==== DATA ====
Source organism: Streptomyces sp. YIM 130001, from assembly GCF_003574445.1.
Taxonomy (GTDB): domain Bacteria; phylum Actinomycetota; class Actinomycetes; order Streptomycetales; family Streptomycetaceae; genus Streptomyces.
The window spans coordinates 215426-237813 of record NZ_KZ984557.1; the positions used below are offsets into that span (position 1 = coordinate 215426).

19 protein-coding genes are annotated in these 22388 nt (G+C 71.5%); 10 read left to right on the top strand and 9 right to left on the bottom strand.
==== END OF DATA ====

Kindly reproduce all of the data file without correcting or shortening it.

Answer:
Source organism: Streptomyces sp. YIM 130001, from assembly GCF_003574445.1.
Taxonomy (GTDB): domain Bacteria; phylum Actinomycetota; class Actinomycetes; order Streptomycetales; family Streptomycetaceae; genus Streptomyces.
The window spans coordinates 215426-237813 of record NZ_KZ984557.1; the positions used below are offsets into that span (position 1 = coordinate 215426).

19 protein-coding genes are annotated in these 22388 nt (G+C 71.5%); 10 read left to right on the top strand and 9 right to left on the bottom strand.